(UPDATED, 3:07 p.m., to correct that the charter school bill would not affect facilities payments to charters.)
Lawmakers gave a lengthy charter school overhaul bill the initial go-ahead Thursday — even as they scrambled to figure out what’s in the legislation.
The House Education Committee introduced the 31-page bill, dubbed the “Accelerating Public Charter Schools Act.” That means the bill will now go public, and will come back to the committee for a full hearing.
Among other things, House Bill 386 would allow new charter schools to operate for six years, up from five years, while established charters could get a 12-year renewal. The bill would move the state’s Public Charter School Commission under the umbrella of the State Board of Education, making it a free-standing entity.
During brief discussion, the bill’s co-sponsor said the proposal would consolidate 26 years of charter school policy tweaks into one complete overhaul. For years, lawmakers have “fussed around the edges” of charter school law, said Rep. Judy Boyle, R-Midvale.
Gov. Brad Little’s office, the State Board and the charter commission have vetted the bill, Boyle said. The commission voted to endorse the bill in December.
But as lawmakers began their vetting, several of them seemed overwhelmed by the complexities of the bill. And the title, and the pledge to accelerate Idaho’s system of 78 charter schools, gave Rep. Steve Berch pause. “This sounds like more than just a cleanup, streamlining bill,” said Berch, D-Boise.
Fellow Boise Democratic Rep. Chris Mathias asked the committee to put off the printing of the bill, so lawmakers could have more time to study it. Rep. Ron Mendive, R-Coeur d’Alene, argued for introducing the bill immediately, which will also allow Idahoans time to vet. “We’ll have lots of time for hearings and things,” he said.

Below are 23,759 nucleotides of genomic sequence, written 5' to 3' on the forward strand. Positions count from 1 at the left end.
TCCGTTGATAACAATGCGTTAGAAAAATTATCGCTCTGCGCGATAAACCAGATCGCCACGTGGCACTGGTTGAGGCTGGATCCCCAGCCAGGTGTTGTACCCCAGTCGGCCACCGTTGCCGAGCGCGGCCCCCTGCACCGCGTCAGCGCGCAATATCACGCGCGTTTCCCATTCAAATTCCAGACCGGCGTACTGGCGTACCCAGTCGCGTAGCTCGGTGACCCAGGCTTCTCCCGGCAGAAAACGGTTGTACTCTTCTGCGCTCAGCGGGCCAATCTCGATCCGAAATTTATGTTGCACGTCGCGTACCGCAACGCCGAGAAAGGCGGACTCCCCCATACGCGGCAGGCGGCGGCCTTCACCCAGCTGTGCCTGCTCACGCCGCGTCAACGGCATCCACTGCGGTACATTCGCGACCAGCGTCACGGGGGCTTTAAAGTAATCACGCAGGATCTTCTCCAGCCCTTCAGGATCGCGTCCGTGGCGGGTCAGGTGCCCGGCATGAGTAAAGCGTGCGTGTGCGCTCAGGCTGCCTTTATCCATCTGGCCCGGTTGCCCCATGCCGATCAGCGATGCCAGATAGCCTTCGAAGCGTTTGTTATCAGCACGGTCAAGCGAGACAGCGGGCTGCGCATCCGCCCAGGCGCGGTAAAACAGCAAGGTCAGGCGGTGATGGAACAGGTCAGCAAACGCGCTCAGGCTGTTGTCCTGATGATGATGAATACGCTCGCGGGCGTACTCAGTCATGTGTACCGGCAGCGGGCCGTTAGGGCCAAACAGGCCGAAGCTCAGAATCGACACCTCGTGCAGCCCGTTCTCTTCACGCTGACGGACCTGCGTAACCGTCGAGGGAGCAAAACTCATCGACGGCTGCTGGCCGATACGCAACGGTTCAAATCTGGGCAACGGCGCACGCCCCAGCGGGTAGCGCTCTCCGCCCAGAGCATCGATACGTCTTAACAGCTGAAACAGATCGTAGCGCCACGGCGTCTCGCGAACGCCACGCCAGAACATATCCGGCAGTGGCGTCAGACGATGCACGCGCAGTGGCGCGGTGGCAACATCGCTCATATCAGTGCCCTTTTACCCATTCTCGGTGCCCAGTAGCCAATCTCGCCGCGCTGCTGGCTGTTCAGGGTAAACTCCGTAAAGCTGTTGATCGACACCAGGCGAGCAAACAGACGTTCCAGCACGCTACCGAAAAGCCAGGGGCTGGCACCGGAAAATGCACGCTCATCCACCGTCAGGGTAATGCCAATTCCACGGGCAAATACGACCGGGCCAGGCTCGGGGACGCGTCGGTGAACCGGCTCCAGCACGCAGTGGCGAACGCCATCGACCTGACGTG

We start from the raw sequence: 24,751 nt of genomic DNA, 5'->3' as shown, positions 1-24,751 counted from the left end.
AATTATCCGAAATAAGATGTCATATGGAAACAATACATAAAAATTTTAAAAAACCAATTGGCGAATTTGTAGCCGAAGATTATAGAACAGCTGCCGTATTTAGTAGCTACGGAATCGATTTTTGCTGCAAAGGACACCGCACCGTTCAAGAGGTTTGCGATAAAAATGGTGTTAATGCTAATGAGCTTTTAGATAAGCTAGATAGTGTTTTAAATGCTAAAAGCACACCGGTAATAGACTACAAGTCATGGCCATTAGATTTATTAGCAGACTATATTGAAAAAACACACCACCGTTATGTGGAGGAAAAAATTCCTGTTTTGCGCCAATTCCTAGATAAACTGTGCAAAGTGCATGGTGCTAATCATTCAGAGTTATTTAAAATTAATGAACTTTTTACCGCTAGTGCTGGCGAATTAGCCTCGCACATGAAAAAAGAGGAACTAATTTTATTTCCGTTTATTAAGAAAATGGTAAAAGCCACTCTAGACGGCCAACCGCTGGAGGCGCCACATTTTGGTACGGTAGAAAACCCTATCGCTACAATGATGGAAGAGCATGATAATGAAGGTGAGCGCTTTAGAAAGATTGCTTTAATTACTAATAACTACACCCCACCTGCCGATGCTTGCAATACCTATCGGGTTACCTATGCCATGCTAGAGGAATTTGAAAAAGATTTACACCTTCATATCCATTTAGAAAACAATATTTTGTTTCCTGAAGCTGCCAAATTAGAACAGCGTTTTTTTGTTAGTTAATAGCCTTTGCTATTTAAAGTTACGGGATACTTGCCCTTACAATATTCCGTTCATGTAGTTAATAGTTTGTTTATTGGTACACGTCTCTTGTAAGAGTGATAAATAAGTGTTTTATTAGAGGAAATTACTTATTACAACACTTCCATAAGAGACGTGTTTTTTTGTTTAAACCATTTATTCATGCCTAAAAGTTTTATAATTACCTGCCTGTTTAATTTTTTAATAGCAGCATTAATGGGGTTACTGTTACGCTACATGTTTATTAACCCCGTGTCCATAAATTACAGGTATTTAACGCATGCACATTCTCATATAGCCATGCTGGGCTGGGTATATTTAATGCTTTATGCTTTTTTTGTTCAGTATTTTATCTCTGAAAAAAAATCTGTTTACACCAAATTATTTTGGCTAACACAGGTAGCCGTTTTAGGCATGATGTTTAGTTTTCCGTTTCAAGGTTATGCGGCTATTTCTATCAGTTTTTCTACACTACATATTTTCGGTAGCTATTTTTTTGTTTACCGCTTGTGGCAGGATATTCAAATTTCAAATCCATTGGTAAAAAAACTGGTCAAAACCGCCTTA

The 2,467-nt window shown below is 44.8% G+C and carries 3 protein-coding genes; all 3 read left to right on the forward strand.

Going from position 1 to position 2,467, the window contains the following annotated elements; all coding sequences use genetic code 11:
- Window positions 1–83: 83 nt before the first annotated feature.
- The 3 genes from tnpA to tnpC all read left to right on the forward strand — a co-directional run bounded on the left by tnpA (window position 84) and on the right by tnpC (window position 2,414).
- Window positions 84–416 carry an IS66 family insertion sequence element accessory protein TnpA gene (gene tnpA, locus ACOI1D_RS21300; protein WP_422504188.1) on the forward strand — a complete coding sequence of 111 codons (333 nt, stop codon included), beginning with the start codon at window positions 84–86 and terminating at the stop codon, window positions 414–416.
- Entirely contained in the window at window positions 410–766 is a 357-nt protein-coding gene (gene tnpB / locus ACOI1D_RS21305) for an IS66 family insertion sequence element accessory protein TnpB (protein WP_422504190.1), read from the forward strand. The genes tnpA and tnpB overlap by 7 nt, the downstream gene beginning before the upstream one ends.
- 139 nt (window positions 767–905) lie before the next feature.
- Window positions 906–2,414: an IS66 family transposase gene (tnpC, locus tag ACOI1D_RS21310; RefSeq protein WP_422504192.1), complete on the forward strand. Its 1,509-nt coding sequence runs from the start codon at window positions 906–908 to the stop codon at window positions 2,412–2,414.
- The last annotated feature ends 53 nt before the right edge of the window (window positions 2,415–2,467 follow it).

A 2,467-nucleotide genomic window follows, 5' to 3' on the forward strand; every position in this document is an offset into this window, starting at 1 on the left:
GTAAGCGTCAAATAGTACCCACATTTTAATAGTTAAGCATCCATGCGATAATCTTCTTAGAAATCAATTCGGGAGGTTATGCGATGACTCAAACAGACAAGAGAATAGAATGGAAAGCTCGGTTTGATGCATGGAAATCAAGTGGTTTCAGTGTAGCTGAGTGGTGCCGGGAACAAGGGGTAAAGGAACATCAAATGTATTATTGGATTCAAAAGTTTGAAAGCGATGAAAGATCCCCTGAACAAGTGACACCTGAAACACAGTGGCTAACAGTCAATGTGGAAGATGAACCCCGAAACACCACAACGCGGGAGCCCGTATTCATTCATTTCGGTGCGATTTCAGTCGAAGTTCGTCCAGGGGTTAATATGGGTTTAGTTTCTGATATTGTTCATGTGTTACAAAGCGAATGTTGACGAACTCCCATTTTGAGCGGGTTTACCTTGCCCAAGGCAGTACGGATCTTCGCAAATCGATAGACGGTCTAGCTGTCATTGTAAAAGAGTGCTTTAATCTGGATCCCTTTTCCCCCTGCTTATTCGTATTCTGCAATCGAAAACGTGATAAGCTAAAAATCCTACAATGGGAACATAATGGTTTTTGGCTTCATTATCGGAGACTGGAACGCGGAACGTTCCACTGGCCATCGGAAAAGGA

Mendive’s motion to introduce the bill passed unanimously.
House Education Chairwoman Julie Yamamoto said she could understand why colleagues are “reasonably concerned” about a complicated bill they’ve just seen. She said she wouldn’t bring the bill back for a full public hearing until the week of Jan. 22 at the earliest.
“Let’s give it time, let it percolate,” said Yamamoto, R-Caldwell.
Republicans propose repeal of constitutional barrier to school vouchers
Since the 19th century, the Idaho Constitution has barred taxpayer money from going to private religious schools. Whether that’s still the case will be a matter of debate in the Legislature over the coming weeks.
A pair of Republicans Thursday proposed repealing Idaho’s so-called “Blaine Amendment,” a longstanding provision in dozens of state constitutions, now seen as a potential barrier to private school spending programs.
Recent U.S. Supreme Court rulings have rendered the provision “null and void,” Rep. Elaine Price, R-Coeur d’Alene, told the House State Affairs Committee. Price and Sen. Brian Lenney, R-Nampa, are co-sponsoring a joint resolution to repeal the amendment. The lawmakers unsuccessfully pushed identical proposals last year.
Democrats Thursday questioned Price’s interpretation of Supreme Court rulings. In 2020 and 2022, justices evaluated similar constitutional provisions in Montana and Maine, respectively, and ruled that their private school tuition assistance programs couldn’t discriminate between secular and religious institutions.
In other words, if state funds go to a non-religious private school, they must also be available to religious private schools, the court ruled.
Idaho’s Blaine Amendment is “only null and void to the extent that we’re giving money to private schools and not religious schools,” said Rep. Colin Nash, D-Boise. “It’s not my understanding that we’re giving money to private schools right now.”
That could soon change. Repealing the Blaine Amendment is part of a broader “school choice” movement that seeks to direct taxpayer funds to private schools through mechanisms often called vouchers.
Sen. Lori Den Hartog, R-Meridian, and Rep. Wendy Horman, R-Idaho Falls, leading “school choice” proponents in the Legislature, last week unveiled their latest proposal: a tax credit program for private school expenses. Other ideas for tuition assistance mechanisms are likely to follow this legislative session.
Repealing Idaho’s Blaine Amendment could avoid a potential legal battle over whether religious schools could benefit from such a tuition assistance program. But amending the Constitution is an arduous process in itself.
The joint resolution requires two-thirds supermajority support from the House and the Senate. Then, Idaho voters get a say — a majority must agree to the change. In 2012, Florida voters rejected a ballot measure to repeal their state’s Blaine Amendment.